As a French scholar, I’ve studied of the French language and culture for an intense academic period in America referred to as a mandatory high school foreign language class. So, because of the intense education of the French language and culture (plus being Creole on my maternal Grandmother’s side) I can tell you “coup” comes from “coup d’etat” which translates to “cut off the dead”-while the translation is correct I hoped y’all caught the intended sarcasm above. Though old world France brought this word in the political lexicon because Kings was literally getting they heads chopped off (American Negro syntax structure added for emphasis), in common parlance it means a top incumbent has been dethroned; usually violently.
Yet, almost unheard of in post-colonial Africa, this coup was not violent. In fact, it was literally bloodless (thank God, Allah, Yahweh, Papa Legba, the Ancestors and everyone else). But, the then President Robert Gabriel Mugabe was in fact dethroned after 37 years of brutal tyranny. So, for all intents and purposes, yes, this was a coup. But do we care? I mean of course we care, but should we be worried? Coups, especially in African tend to have a negative connotation. I actually learned about Zimbabwe’s coup, that was not a coup, in real-time from a brilliant friend of mine who is also Ethiopian and follows the politics of Africa closely; he and I were talking and he told me that trouble had once again befallen our beloved continent and conveyed that he was worried for the Zimbabwean people. I, having just finished reading a slew of books about Liberia, was terrified for our people in Zimbabwe too. However, Moyo successfully and peacefully figuratively beheaded a brutal dictator who was responsible for murdering his people brutally quelling dissent and tanking their economy for his personal gain. That’s a win, no?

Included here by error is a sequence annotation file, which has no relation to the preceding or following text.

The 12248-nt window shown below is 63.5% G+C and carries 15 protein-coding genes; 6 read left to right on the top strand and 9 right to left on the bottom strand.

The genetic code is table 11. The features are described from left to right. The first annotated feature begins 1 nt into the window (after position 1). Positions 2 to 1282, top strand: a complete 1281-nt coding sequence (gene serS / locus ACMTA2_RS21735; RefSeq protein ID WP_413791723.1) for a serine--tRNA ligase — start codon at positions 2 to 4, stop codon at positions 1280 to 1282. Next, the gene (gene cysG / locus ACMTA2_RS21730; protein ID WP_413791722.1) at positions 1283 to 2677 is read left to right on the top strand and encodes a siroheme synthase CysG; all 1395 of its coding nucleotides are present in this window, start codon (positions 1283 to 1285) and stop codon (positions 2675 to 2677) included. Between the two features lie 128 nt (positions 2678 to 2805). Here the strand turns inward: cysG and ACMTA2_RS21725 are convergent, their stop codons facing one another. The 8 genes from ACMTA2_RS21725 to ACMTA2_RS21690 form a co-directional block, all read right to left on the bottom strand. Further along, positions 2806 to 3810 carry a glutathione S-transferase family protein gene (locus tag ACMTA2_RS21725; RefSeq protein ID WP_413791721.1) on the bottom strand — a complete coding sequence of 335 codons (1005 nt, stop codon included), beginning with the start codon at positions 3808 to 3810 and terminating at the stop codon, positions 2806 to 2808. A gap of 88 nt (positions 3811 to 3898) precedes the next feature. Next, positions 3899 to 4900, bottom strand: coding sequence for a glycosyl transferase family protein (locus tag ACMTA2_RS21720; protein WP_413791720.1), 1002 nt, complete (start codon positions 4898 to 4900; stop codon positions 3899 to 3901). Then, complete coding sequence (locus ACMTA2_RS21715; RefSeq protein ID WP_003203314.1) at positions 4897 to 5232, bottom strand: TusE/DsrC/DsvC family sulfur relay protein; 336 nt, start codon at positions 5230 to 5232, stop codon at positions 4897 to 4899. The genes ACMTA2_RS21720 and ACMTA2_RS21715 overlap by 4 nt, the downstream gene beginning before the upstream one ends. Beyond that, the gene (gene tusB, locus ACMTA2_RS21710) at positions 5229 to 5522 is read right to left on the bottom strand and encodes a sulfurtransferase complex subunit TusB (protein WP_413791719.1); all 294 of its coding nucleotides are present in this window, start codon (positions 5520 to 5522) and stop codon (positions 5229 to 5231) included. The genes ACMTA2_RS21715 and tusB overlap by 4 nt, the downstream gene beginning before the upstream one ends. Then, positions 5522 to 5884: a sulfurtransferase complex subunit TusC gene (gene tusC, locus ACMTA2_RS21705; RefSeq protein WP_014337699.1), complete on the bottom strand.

I was confused, “...like-”, I thought to myself, “-isn’t Mugabe kind of a hero? Isn’t he the one that took land from colonial settlers of former Rhodesia and redistributed it to black Africans?” And I wasn’t necessarily incorrect. Mugabe was a key figure in liberating then Rhodesia (named after Cecil Rhodes who was a disgustingly racist white dude who colonized Africa and named the land that would come to be known as Zimbabwe after him). However, after acquiring power Mugabe began undertaking measures to ensure he would never lose it.
Securing his power manifested in one of his legacy’s most horrendous blemish: the massacres at Matabeleland.